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What a War With Iran Would Look Like

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What a War With Iran Would Look Like

Neither Side Wants a Fight, but That Doesn’t Eliminate the Danger

Foreign Affairs,

5 min read
3 take-aways
Audio & text

What's inside?

The risk of the US and Iran stumbling into war is real – but avoidable. 

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  • Analytical
  • Eye Opening
  • Background


Iran-hawk John Bolton may no longer be President Donald Trump’s national security adviser, but the risk of war between the United States and Iran remains. Former US official and Iran expert Ilan Goldenberg explains how a series of misunderstandings, show of force posturings and face-saving measures could lead to a war nobody wants. Weighing the costs and thinking through the worst-case scenarios of an all-out war with Iran is an important first step in taking measures to prevent it. Goldenberg’s analysis provides a sobering starting point.


Tensions between the US and Iran are high – and the risk of the two stumbling into an all-out war is growing.

The Trump administration has ratcheted up tensions with Iran by withdrawing from the Iran nuclear agreement, imposing a new set of harsh economic sanctions on Iran, and reinforcing US military capabilities in the region. In addition, the US has publicly accused Iran of orchestrating recent attacks on foreign oil tankers. Although neither Iran nor the US seem eager to go to war, the risk for these tit-for-tat provocations to result in a larger military conflagration is real. Iran, for example, may take its provocations a step too far and may no longer be able to credibly deny its involvement in a proxy attack against US targets or US allies. Such a proxy attack could provoke a one-time US retaliation to “reestablish deterrence.” Depending on Iran’s reaction to such a retaliatory strike, the situation has the potential to escalate fast. Iran may decide to use its proxy forces in Afghanistan, Iraq, Lebanon, Syria or Yemen...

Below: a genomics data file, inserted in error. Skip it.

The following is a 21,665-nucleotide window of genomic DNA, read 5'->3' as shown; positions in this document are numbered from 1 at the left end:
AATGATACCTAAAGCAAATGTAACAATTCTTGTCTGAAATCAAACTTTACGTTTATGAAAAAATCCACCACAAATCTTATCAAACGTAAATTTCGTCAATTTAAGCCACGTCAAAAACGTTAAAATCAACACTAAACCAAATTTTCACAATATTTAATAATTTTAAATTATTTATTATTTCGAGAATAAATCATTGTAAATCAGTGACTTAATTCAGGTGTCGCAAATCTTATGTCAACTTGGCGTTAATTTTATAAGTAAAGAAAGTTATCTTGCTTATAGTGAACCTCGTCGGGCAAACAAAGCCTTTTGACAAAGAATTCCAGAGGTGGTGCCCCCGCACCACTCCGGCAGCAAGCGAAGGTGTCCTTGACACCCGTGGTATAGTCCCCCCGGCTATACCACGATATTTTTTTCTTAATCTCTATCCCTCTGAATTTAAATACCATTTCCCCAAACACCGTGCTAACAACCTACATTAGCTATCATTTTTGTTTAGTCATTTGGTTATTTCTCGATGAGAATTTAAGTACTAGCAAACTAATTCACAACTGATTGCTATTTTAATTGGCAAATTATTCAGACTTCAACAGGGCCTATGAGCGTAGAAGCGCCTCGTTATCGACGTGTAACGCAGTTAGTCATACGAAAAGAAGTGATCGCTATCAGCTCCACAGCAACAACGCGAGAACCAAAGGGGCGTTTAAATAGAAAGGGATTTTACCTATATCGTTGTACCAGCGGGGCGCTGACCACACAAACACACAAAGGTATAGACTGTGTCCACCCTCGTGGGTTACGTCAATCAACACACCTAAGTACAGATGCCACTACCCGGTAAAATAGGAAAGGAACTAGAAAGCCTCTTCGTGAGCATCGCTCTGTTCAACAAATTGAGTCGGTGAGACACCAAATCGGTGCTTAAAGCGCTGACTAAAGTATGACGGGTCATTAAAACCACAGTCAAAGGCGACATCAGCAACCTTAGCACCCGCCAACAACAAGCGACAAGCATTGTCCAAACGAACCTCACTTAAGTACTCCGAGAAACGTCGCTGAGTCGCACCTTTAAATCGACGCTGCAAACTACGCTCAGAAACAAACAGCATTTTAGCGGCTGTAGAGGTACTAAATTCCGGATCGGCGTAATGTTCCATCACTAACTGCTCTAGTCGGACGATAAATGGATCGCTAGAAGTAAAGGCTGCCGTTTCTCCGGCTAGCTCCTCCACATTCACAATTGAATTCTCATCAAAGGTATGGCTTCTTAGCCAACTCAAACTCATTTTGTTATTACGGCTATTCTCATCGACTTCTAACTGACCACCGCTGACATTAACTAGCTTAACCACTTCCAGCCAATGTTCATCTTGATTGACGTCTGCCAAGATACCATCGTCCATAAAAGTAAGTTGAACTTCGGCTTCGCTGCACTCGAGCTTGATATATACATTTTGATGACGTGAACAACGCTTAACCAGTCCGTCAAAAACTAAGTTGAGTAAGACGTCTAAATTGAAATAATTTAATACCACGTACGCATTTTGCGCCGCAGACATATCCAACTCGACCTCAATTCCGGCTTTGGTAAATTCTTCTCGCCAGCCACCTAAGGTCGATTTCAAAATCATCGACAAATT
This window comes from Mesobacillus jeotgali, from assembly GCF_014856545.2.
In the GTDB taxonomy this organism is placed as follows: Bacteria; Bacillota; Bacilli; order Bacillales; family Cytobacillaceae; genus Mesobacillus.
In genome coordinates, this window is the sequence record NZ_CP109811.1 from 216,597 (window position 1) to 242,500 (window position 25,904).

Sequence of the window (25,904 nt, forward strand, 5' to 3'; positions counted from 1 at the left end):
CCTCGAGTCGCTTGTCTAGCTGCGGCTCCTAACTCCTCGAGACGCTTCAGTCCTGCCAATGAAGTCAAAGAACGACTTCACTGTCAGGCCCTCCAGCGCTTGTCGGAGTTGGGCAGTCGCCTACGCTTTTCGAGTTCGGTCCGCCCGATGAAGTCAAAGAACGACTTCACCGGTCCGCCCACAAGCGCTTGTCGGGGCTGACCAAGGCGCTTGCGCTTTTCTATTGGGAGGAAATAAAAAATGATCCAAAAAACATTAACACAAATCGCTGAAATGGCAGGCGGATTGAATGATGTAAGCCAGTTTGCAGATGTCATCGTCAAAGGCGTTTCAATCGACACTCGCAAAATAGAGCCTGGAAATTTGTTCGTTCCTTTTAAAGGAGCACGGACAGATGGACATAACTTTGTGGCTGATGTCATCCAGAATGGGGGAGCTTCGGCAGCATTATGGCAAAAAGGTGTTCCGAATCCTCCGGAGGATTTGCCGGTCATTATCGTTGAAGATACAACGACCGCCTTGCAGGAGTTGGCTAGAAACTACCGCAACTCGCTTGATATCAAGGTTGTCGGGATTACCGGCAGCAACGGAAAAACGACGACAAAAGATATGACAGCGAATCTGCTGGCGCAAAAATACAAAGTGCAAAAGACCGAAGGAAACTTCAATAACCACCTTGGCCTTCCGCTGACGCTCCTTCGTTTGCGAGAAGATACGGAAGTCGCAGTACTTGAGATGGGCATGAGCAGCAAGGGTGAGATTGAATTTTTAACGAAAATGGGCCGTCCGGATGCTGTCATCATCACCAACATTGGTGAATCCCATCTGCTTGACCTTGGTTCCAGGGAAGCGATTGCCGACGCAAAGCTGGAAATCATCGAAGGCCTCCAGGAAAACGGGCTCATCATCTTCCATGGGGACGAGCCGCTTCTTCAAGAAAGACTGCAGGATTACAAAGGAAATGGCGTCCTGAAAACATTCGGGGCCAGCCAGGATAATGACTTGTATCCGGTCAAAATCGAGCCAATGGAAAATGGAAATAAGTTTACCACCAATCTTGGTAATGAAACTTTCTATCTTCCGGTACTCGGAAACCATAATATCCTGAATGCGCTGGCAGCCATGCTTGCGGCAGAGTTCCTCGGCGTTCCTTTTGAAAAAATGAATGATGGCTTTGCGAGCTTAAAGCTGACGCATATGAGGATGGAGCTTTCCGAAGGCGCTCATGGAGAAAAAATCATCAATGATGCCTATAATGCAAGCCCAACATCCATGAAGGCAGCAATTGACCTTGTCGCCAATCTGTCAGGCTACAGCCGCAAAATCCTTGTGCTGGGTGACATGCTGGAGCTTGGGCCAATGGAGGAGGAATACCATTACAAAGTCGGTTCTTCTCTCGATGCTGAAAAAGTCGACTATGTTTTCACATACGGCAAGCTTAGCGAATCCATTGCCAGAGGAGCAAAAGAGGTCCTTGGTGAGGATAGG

About the Author

Ilan Goldenberg is Director of the Middle East Security Program at the Center for a New American Security. He previously served as Iran Team Chief in the Office of the Under Secretary of Defense for Policy.

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